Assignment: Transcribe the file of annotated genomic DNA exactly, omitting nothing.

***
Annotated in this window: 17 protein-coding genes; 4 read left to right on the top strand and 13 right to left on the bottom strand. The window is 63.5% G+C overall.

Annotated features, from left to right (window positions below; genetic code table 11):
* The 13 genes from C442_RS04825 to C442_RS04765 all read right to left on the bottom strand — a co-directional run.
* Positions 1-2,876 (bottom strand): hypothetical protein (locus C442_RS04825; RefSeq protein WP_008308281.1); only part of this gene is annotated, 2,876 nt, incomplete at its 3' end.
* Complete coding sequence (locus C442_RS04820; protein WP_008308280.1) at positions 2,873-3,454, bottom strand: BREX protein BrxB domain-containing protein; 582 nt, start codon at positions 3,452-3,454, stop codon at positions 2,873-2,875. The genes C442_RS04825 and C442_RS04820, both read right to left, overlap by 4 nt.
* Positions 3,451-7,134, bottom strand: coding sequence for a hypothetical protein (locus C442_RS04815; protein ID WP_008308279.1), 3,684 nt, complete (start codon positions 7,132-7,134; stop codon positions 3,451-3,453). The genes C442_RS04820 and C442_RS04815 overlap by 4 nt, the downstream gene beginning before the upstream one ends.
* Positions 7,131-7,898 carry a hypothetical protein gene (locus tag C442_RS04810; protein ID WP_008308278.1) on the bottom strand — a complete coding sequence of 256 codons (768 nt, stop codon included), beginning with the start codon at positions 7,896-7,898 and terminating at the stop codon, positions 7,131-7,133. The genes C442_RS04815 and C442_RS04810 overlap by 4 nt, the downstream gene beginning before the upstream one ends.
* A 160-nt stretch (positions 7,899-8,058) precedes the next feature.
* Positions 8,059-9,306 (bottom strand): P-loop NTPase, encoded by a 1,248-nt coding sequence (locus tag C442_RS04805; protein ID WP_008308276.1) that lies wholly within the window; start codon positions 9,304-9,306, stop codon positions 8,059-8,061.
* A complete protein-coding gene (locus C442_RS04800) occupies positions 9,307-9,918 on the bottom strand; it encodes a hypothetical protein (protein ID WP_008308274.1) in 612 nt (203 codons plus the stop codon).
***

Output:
Annotated in this window: 17 protein-coding genes; 4 read left to right on the top strand and 13 right to left on the bottom strand. The window is 63.5% G+C overall.

Annotated features, from left to right (window positions below; genetic code table 11):
* The 13 genes from C442_RS04825 to C442_RS04765 all read right to left on the bottom strand — a co-directional run.
* Positions 1-2,876 (bottom strand): hypothetical protein (locus C442_RS04825; RefSeq protein WP_008308281.1); only part of this gene is annotated, 2,876 nt, incomplete at its 3' end.
* Complete coding sequence (locus C442_RS04820; protein WP_008308280.1) at positions 2,873-3,454, bottom strand: BREX protein BrxB domain-containing protein; 582 nt, start codon at positions 3,452-3,454, stop codon at positions 2,873-2,875. The genes C442_RS04825 and C442_RS04820, both read right to left, overlap by 4 nt.
* Positions 3,451-7,134, bottom strand: coding sequence for a hypothetical protein (locus C442_RS04815; protein ID WP_008308279.1), 3,684 nt, complete (start codon positions 7,132-7,134; stop codon positions 3,451-3,453). The genes C442_RS04820 and C442_RS04815 overlap by 4 nt, the downstream gene beginning before the upstream one ends.
* Positions 7,131-7,898 carry a hypothetical protein gene (locus tag C442_RS04810; protein ID WP_008308278.1) on the bottom strand — a complete coding sequence of 256 codons (768 nt, stop codon included), beginning with the start codon at positions 7,896-7,898 and terminating at the stop codon, positions 7,131-7,133. The genes C442_RS04815 and C442_RS04810 overlap by 4 nt, the downstream gene beginning before the upstream one ends.
* A 160-nt stretch (positions 7,899-8,058) precedes the next feature.
* Positions 8,059-9,306 (bottom strand): P-loop NTPase, encoded by a 1,248-nt coding sequence (locus tag C442_RS04805; protein ID WP_008308276.1) that lies wholly within the window; start codon positions 9,304-9,306, stop codon positions 8,059-8,061.
* A complete protein-coding gene (locus C442_RS04800) occupies positions 9,307-9,918 on the bottom strand; it encodes a hypothetical protein (protein ID WP_008308274.1) in 612 nt (203 codons plus the stop codon).